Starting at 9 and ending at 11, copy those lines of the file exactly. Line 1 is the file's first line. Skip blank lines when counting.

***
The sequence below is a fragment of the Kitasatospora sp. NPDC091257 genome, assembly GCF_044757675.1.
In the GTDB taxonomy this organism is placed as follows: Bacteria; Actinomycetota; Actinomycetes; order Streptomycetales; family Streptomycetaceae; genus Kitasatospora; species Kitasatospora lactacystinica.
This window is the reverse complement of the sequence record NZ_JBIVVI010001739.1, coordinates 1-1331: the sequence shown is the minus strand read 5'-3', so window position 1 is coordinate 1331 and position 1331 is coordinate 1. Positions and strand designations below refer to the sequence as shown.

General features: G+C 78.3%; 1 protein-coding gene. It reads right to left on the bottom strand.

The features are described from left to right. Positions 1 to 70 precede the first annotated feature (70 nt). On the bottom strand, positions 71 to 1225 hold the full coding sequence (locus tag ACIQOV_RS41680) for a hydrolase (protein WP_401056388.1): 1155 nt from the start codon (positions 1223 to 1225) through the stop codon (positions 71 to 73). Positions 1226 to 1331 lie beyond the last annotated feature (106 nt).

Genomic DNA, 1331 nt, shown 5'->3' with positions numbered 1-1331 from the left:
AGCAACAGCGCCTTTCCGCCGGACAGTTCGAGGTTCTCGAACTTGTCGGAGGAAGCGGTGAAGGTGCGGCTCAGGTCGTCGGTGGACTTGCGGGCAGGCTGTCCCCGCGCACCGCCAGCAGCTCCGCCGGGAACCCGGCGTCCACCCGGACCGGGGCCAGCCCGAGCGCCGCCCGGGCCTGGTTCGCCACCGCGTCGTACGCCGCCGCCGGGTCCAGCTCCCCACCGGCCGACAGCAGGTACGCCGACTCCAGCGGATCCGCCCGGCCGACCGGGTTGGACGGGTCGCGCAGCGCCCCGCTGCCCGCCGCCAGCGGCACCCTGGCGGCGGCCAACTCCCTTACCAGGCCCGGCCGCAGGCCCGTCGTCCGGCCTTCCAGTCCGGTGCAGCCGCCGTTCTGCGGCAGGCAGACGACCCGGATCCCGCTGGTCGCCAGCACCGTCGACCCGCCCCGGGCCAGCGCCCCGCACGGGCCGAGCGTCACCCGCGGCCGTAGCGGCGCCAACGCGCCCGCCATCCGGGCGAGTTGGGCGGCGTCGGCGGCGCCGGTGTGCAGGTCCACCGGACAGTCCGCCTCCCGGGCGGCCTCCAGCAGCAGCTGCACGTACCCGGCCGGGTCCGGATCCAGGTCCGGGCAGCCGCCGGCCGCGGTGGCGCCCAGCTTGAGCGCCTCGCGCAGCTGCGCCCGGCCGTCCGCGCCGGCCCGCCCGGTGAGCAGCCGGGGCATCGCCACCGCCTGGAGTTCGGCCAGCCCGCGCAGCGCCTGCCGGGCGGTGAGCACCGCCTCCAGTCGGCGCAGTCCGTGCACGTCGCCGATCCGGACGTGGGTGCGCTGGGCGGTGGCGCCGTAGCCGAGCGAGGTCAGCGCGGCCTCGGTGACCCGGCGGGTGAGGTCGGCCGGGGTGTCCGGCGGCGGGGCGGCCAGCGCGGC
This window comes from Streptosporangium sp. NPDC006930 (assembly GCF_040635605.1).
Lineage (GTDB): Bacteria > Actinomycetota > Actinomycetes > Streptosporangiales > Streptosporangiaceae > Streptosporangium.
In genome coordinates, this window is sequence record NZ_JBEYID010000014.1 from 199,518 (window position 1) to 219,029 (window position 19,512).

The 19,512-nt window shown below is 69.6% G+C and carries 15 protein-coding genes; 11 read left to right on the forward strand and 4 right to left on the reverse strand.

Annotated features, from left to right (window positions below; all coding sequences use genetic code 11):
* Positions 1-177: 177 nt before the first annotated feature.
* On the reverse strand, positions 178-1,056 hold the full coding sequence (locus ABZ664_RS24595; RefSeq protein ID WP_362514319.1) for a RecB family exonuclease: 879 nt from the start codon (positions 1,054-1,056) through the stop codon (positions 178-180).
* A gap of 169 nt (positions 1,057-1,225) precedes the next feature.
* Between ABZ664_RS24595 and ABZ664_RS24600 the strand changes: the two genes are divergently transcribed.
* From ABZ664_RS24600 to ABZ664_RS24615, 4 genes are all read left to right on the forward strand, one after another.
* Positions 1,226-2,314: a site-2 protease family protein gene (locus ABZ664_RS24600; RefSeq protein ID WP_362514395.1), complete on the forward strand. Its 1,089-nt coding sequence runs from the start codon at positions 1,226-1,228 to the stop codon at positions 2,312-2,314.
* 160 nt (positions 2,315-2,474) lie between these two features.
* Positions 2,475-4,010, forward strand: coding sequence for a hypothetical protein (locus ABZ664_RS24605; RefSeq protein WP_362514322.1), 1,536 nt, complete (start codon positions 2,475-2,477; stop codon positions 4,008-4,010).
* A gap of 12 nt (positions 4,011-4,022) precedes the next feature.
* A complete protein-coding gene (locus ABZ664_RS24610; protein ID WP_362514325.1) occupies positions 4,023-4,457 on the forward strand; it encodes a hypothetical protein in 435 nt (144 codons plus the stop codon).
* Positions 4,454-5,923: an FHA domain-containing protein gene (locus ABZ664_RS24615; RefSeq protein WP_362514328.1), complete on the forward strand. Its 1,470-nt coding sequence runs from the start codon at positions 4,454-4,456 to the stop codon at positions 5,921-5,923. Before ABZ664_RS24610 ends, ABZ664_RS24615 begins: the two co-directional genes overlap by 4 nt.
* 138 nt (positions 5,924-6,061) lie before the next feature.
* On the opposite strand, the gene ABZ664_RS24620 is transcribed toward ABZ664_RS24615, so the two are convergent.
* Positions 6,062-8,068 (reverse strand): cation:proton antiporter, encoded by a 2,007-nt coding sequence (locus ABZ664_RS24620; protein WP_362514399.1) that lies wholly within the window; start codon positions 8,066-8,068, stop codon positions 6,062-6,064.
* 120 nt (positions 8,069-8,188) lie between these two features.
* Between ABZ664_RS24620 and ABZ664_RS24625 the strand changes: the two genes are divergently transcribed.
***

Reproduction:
Lineage (GTDB): Bacteria > Actinomycetota > Actinomycetes > Streptosporangiales > Streptosporangiaceae > Streptosporangium.
In genome coordinates, this window is sequence record NZ_JBEYID010000014.1 from 199,518 (window position 1) to 219,029 (window position 19,512).

The 19,512-nt window shown below is 69.6% G+C and carries 15 protein-coding genes; 11 read left to right on the forward strand and 4 right to left on the reverse strand.